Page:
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Saudis Invited China’s Sinopec To Invest In Aramco IPO


Saudi Aramco has invited China’s Sinopec to take part in the upcoming initial public offering (IPO) of the Saudi oil company planned for next year, the Chinese firm’s chairman Wang Yupu said on Monday.

China Petroleum & Chemical Corp, as Sinopec is officially named, has talked with the Saudis about the Aramco listing, which is expected to be the biggest IPO in history. While on a recent visit to China, Aramco’s chief executive Amin Nasser told Chinese officials that he hoped that Sinopec could invest in the Saudi company’s IPO, according to Sinopec chairman Wang.

We talked with them on the plan, and generally speaking we had a very good conversation,” Wang said at a briefing in Hong Kong, as quoted by Bloomberg. “Going forward, based on our own reality and needs, we will get into more detailed conversations with them,” the Chinese manager noted.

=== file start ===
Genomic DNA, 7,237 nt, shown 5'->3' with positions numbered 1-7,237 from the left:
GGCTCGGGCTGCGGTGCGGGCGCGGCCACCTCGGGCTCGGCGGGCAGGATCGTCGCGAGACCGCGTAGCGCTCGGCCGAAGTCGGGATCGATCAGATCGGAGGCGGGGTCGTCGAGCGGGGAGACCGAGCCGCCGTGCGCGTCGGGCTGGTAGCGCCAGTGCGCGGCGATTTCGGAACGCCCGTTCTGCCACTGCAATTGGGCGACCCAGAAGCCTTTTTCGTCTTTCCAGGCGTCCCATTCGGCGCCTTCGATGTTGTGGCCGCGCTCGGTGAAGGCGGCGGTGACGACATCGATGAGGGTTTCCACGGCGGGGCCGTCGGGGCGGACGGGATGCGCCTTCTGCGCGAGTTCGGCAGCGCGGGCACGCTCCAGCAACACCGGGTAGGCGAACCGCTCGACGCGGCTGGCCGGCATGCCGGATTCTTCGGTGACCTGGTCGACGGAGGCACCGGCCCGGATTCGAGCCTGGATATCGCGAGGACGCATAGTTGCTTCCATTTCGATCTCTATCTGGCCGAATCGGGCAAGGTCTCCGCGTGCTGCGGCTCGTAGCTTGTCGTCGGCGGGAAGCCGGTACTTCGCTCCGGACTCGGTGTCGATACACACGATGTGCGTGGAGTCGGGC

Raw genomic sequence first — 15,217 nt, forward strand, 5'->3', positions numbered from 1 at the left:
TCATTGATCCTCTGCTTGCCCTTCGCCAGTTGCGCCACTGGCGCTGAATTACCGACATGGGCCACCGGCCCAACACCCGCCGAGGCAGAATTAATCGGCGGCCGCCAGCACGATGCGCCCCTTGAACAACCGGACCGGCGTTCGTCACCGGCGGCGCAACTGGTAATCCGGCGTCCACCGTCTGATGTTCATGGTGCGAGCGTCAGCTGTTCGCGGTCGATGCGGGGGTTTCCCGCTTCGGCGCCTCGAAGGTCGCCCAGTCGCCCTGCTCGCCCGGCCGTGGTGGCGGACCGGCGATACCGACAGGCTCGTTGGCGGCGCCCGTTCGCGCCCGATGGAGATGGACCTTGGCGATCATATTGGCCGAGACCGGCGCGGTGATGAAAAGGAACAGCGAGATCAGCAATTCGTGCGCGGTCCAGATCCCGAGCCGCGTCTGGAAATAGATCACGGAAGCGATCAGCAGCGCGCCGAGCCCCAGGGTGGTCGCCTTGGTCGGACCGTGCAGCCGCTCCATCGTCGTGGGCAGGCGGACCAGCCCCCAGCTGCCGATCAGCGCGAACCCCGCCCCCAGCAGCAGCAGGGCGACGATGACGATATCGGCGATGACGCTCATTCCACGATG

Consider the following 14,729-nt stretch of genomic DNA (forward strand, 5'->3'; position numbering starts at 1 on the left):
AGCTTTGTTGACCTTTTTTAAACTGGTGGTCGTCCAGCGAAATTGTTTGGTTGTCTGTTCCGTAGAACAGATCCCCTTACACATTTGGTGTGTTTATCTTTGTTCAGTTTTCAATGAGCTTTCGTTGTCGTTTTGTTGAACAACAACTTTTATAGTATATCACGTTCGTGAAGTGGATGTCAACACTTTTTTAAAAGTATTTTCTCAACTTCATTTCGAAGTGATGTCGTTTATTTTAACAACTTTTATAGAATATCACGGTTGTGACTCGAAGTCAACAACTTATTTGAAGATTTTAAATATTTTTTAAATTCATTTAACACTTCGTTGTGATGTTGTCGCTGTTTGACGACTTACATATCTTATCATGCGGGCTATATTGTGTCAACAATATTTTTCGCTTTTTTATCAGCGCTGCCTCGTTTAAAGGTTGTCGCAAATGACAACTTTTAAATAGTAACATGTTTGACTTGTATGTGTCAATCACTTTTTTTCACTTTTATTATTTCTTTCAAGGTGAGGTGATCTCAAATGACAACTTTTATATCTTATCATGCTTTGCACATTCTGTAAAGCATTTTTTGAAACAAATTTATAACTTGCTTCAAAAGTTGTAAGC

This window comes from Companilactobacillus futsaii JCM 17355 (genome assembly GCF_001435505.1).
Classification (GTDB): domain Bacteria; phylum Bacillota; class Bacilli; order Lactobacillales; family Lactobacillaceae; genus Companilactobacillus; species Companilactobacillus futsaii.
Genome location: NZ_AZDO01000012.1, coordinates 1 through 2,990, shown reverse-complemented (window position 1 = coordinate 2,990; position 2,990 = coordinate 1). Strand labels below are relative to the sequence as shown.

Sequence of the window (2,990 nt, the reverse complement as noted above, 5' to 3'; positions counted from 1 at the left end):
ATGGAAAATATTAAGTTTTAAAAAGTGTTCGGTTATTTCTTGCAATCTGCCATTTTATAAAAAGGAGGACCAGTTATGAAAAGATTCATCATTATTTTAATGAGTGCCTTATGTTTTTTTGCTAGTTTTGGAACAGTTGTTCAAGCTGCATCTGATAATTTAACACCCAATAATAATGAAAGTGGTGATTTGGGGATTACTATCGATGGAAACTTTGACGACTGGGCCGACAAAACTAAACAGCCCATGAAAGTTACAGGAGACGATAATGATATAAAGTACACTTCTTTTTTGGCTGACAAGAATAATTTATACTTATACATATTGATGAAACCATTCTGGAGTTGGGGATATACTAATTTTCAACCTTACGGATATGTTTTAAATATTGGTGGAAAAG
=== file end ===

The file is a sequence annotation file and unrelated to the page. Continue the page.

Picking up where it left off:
Earlier this month Saudi King Salman started a month-long tour of Asia, during which the King has been signing with Asian counterparts billions of dollars worth of deals – including for oil and refining.

In China, King Salman has signed preliminary deals that could be worth as much as $65 billion if finalized – a total of 14 cooperation agreements, including a memorandum of understanding on 35 projects for “production capacity and investment cooperation”. Among the industries that the agreements cover are oil production, petrochemicals, and even space.

Related: The Upcoming Surge In U.S. Oil Demand Explained In One Chart

As Saudi Arabia is getting ready to list its oil giant next year, it is trying to secure future exports and lock in future demand with key buyers such as China, preferably under long-term contracts, which is the standard approach of the Kingdom toward crude oil exports.

China, on the other hand, is expected to further deepen its reliance on oil imports. Last year China met 64.4 percent of its crude oil demand with imports, due to high production costs at home and favorable international prices resulting from the global glut.

By Tsvetana Paraskova for Oilprice.com

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